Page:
TPP Redux: Why the United States Is the Biggest Loser
On the first anniversary of President Trump’s announcement that the United States would withdraw from the Trans-Pacific Partnership (TPP), the remaining 11 signatories in that pact have agreed in Tokyo to enter into a revised pact without US participation. The biggest loser from their agreement, not surprisingly, is the United States.
US real income under the original TPP would have increased by $131 billion annually, or 0.5 percent of GDP. Under the new deal without US participation, the United States not only forgoes these gains but also loses an additional $2 billion in income because US firms will be disadvantaged in the TPP markets.
The new trade pact, awkwardly retitled the Comprehensive and Progressive Agreement for Trans-Pacific Partnership or CPTPP, keeps the original deal substantially intact. The CPTPP will be signed in Chile on March 8. The agreement is for all intents and purposes the TPP without the United States. The market access commitments remain essentially the same as in the TPP.
There are three main differences between the new and old agreements. First, the entry into force provisions were changed because they originally were cast to require US participation before the pact could take effect. Now the deal can enter into force 60 days after six of the signatories ratify the pact.
Second, the 11 countries—Australia, Japan, New Zealand, Canada, Mexico, Singapore, Malaysia, Vietnam, Brunei, Chile, and Peru—agreed to suspend about 20 TPP provisions, most of which were included at US insistence despite opposition by most of the other countries. Specific obligations regarding patents on certain pharmaceutical products, procedures involving investor-state disputes, prohibitions on the illegal taking and trade in wildlife, and reforms facilitating express delivery services were not deleted from the CPTPP, but the obligations will not be in force until members agree to activate them.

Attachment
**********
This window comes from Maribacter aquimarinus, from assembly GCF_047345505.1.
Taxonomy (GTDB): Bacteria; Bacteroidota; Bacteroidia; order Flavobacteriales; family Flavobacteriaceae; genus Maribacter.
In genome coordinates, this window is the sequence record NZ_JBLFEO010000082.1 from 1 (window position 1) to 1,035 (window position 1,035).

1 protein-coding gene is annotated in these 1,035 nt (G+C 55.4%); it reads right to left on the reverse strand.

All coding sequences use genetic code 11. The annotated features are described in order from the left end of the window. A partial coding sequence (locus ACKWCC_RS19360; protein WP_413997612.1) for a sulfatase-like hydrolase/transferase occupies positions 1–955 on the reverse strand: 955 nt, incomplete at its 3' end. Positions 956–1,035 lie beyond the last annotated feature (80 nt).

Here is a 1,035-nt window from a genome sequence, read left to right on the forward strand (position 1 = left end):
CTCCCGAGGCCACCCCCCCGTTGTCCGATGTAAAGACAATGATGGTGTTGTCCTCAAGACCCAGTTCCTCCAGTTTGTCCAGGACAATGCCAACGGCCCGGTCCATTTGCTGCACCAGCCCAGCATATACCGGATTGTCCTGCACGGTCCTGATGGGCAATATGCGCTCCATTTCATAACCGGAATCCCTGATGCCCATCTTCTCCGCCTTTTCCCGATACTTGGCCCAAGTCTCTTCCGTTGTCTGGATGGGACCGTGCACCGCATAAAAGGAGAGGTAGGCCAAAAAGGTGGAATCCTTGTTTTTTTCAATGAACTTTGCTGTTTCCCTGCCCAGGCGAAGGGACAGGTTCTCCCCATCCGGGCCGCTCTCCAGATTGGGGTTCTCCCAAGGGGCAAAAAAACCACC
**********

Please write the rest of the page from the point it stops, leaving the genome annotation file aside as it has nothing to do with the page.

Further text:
Third, a few revisions were made to obligations to reform state-owned enterprises (SOEs) and labor commitments by Malaysia and Vietnam. The CPTPP countries also agreed to include a side letter to the deal that addresses Canadian concerns about public support for cultural industries.
According to modeling estimates by Petri et al. (2017), the prospective real income gains for the 11 countries once the pact is substantially implemented will be around one percent of GDP above a baseline of $158 billion, or a little less than half of the expected gains from the original deal for the 11 countries.
One irony is that with this agreement, CPTPP countries remain committed to the comprehensive trade rules that the United States drafted and delivered in the original TPP, largely based on US standards and practice, even though the Trump administration has walked away from the US-designed agreement. In that sense, the 11 countries today reaffirmed their commitment to free and open markets, in contrast to the interventionist policies now advocated and implemented by their big neighbors, China, and the United States!
Jeffrey J. Schott is a senior fellow at the Peterson Institute for International Economics.